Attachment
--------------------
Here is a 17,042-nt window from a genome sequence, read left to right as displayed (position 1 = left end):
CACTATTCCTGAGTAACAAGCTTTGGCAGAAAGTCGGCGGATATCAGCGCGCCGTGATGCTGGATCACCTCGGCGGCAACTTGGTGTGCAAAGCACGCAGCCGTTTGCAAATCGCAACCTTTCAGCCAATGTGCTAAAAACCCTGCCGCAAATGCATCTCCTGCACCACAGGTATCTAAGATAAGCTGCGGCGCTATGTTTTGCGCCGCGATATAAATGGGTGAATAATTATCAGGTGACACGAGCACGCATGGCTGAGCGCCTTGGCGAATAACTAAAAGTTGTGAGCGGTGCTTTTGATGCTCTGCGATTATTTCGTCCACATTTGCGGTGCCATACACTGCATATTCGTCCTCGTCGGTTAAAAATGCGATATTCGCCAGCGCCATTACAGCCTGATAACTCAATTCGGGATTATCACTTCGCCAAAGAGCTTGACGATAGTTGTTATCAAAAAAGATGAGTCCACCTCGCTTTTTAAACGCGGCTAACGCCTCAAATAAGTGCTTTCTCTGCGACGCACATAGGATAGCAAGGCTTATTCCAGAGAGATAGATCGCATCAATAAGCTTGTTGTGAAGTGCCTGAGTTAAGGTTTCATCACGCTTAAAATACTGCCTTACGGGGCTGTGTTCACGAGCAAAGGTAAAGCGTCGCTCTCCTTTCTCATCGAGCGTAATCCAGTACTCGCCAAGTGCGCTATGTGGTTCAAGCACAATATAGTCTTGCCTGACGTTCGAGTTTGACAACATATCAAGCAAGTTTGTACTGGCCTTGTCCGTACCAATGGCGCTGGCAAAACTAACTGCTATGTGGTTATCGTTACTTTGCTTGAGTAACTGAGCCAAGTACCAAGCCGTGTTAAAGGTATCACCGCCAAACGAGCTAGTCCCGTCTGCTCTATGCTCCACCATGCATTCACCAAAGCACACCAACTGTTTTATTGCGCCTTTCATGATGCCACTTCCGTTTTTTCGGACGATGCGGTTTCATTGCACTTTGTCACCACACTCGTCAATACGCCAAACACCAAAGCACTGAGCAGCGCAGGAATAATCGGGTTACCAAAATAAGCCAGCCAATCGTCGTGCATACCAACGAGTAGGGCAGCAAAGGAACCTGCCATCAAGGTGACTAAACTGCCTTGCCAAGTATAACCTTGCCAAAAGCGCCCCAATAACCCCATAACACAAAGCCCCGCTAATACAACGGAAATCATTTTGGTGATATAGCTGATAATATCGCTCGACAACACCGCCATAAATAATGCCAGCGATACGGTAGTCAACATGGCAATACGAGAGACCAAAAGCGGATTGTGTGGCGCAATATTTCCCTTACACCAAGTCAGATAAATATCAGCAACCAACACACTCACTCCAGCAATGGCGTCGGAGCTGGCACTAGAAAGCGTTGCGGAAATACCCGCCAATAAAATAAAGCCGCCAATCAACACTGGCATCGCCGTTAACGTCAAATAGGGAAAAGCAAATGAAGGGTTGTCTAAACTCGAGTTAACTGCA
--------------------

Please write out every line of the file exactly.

Here is a 17,042-nt window from a genome sequence, read left to right as displayed (position 1 = left end):
CACTATTCCTGAGTAACAAGCTTTGGCAGAAAGTCGGCGGATATCAGCGCGCCGTGATGCTGGATCACCTCGGCGGCAACTTGGTGTGCAAAGCACGCAGCCGTTTGCAAATCGCAACCTTTCAGCCAATGTGCTAAAAACCCTGCCGCAAATGCATCTCCTGCACCACAGGTATCTAAGATAAGCTGCGGCGCTATGTTTTGCGCCGCGATATAAATGGGTGAATAATTATCAGGTGACACGAGCACGCATGGCTGAGCGCCTTGGCGAATAACTAAAAGTTGTGAGCGGTGCTTTTGATGCTCTGCGATTATTTCGTCCACATTTGCGGTGCCATACACTGCATATTCGTCCTCGTCGGTTAAAAATGCGATATTCGCCAGCGCCATTACAGCCTGATAACTCAATTCGGGATTATCACTTCGCCAAAGAGCTTGACGATAGTTGTTATCAAAAAAGATGAGTCCACCTCGCTTTTTAAACGCGGCTAACGCCTCAAATAAGTGCTTTCTCTGCGACGCACATAGGATAGCAAGGCTTATTCCAGAGAGATAGATCGCATCAATAAGCTTGTTGTGAAGTGCCTGAGTTAAGGTTTCATCACGCTTAAAATACTGCCTTACGGGGCTGTGTTCACGAGCAAAGGTAAAGCGTCGCTCTCCTTTCTCATCGAGCGTAATCCAGTACTCGCCAAGTGCGCTATGTGGTTCAAGCACAATATAGTCTTGCCTGACGTTCGAGTTTGACAACATATCAAGCAAGTTTGTACTGGCCTTGTCCGTACCAATGGCGCTGGCAAAACTAACTGCTATGTGGTTATCGTTACTTTGCTTGAGTAACTGAGCCAAGTACCAAGCCGTGTTAAAGGTATCACCGCCAAACGAGCTAGTCCCGTCTGCTCTATGCTCCACCATGCATTCACCAAAGCACACCAACTGTTTTATTGCGCCTTTCATGATGCCACTTCCGTTTTTTCGGACGATGCGGTTTCATTGCACTTTGTCACCACACTCGTCAATACGCCAAACACCAAAGCACTGAGCAGCGCAGGAATAATCGGGTTACCAAAATAAGCCAGCCAATCGTCGTGCATACCAACGAGTAGGGCAGCAAAGGAACCTGCCATCAAGGTGACTAAACTGCCTTGCCAAGTATAACCTTGCCAAAAGCGCCCCAATAACCCCATAACACAAAGCCCCGCTAATACAACGGAAATCATTTTGGTGATATAGCTGATAATATCGCTCGACAACACCGCCATAAATAATGCCAGCGATACGGTAGTCAACATGGCAATACGAGAGACCAAAAGCGGATTGTGTGGCGCAATATTTCCCTTACACCAAGTCAGATAAATATCAGCAACCAACACACTCACTCCAGCAATGGCGTCGGAGCTGGCACTAGAAAGCGTTGCGGAAATACCCGCCAATAAAATAAAGCCGCCAATCAACACTGGCATCGCCGTTAACGTCAAATAGGGAAAAGCAAATGAAGGGTTGTCTAAACTCGAGTTAACTGCA